The tools have allowed us to become much more productive and produce much more complex software. It has also allowed every spotty teenager short on friends and every chancer with a background in support to claim that they're a developer and throw out code. That's fine as long as I don't have to use or maintain that code.
I agree with what someone posted a bit further up - we don't need new languages. With C++, Java, .NET, Lisp and one or two others we're pretty much covered. We need new methodologies to improve the way we work together. I think Agile development is pretty good for this, but it's not suited to every project.
I had a quick look at this concept programming, and I must say, from a superficial level, it looks very gimmicky. Plus I saw loads of keywords!
Let's just perfect that brain wave scanner to machine code compiler and then it'll be easy to get our concepts into code.
Like everything else in computing
Done better by Knuth http://www-cs-faculty.stanford.edu/~knuth/lp.html
Hmm - literate programming anyone?
Now when did Knuth develop literate programming? Another day, another wheel, another label.
Stop fixating on poor metaphors!
A software construction project is almost entirely unlike a building construction project, and the analogy between concrete and language is tenuous in the extreme.
Physical construction embodies the dichotomy between thought and substance. It makes perfect sense to distinguish between architectural drawings and the building itself because they do in fact exist on different substrates.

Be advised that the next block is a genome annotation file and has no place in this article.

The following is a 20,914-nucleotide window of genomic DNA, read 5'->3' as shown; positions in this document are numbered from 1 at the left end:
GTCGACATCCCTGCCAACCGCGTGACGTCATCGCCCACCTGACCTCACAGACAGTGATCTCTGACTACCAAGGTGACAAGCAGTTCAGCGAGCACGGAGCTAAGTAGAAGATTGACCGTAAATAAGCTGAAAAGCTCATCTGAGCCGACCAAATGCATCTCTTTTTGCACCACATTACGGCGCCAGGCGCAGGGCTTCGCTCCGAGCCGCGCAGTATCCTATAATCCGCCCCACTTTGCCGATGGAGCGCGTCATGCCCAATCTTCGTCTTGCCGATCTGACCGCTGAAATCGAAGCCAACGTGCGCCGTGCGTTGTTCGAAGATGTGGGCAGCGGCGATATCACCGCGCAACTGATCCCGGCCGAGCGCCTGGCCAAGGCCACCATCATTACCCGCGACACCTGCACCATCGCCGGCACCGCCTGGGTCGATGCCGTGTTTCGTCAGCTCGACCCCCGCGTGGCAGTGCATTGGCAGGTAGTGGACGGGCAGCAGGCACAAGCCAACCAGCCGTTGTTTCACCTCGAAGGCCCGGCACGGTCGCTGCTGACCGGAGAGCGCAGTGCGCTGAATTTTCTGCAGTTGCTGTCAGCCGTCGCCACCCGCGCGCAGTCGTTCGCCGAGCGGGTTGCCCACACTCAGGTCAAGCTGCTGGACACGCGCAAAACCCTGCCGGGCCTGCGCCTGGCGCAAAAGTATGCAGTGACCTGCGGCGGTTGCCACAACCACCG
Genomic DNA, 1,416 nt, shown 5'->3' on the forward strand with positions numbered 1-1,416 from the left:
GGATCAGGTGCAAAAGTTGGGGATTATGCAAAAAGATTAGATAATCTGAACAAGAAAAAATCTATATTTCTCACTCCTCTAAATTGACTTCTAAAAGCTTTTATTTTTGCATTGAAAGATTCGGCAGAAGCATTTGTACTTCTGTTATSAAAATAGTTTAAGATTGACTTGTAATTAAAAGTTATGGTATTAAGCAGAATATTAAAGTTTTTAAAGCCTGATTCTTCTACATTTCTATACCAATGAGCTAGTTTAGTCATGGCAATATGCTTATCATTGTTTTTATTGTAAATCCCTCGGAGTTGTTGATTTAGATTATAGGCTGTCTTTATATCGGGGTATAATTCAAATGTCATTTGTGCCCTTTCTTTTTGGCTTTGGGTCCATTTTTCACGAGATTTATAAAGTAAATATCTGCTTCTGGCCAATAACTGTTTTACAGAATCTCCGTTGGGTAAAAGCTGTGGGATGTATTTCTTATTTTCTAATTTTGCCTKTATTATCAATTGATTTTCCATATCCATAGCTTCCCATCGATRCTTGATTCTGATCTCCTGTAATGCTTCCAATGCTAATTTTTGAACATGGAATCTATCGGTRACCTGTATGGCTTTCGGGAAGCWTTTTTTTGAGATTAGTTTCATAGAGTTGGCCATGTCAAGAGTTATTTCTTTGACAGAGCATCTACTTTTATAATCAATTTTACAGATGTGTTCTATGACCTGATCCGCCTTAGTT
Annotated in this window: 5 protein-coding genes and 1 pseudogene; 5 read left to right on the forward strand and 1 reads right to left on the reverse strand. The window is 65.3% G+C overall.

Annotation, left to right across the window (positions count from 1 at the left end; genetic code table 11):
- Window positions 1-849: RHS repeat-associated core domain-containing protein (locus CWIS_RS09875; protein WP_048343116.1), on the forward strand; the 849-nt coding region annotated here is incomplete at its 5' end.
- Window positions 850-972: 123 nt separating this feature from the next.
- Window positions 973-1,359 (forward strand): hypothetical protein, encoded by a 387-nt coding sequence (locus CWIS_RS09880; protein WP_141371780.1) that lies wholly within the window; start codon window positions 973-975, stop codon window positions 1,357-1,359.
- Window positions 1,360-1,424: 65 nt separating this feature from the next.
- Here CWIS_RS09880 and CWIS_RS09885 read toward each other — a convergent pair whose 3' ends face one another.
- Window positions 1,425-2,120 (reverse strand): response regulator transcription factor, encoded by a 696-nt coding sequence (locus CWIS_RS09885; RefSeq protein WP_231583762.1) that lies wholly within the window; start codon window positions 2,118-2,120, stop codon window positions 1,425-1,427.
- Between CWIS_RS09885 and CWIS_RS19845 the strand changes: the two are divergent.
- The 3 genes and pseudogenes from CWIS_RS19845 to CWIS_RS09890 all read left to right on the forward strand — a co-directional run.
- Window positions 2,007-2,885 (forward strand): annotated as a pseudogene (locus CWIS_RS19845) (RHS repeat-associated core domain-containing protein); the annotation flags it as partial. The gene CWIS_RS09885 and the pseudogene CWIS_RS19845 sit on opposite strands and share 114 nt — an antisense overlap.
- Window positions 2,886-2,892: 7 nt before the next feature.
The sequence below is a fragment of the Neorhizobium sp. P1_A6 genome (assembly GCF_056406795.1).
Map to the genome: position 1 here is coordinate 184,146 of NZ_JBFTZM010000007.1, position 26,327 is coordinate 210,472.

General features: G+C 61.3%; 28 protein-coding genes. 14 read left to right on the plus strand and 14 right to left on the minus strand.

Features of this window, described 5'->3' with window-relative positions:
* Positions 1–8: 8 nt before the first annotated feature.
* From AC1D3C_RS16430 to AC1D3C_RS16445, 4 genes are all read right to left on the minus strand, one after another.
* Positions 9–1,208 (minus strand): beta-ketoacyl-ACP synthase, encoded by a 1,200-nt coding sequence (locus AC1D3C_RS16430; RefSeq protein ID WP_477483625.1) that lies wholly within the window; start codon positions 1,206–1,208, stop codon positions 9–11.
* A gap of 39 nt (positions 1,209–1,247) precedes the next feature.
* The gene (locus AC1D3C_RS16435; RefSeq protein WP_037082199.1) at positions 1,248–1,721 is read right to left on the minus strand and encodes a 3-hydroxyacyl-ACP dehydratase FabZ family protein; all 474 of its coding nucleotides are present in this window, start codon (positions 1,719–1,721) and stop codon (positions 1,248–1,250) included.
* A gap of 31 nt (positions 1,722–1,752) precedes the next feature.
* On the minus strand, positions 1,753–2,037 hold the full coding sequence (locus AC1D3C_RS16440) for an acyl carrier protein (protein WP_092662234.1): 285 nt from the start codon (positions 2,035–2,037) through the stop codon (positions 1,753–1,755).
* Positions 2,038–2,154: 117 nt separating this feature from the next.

In software, the design and the implementation are both abstract entities, so any such distinction is artificial and arbitrary. That's not to say the distinction is useless - far from it, if we wish to use project management paradigms from the construction industry to guide us :p
The whole point of concept programming, as I understood it, was to allow the edge of distinction to be moved, which is much more difficult in proscriptive languages such as Java.
In other words, using more powerful languages *allows* you to stop fixating on languages, while using less powerful languages more-or-less forces you to.
So while I have sympathy for the view that new languages won't change the world, only a luddite is still programming in C.
Frameworks are the new black
Or not that new really.
Seriously though, if you took the .NET framework away from C# and the host of Java libraries (Swing etc) from Java, they wouldn't be much more use to anyone than good ole C++, or Ada.
Whizzy new languages are nice to have - C#'s lock and event specifiers are loverly, as is garbage collection, but the real power is in the .NET framework. I can code up complex applications very quickly on my own, because most of the work is being done by someone else's code, code that is likely to be considerably more bug free than my own.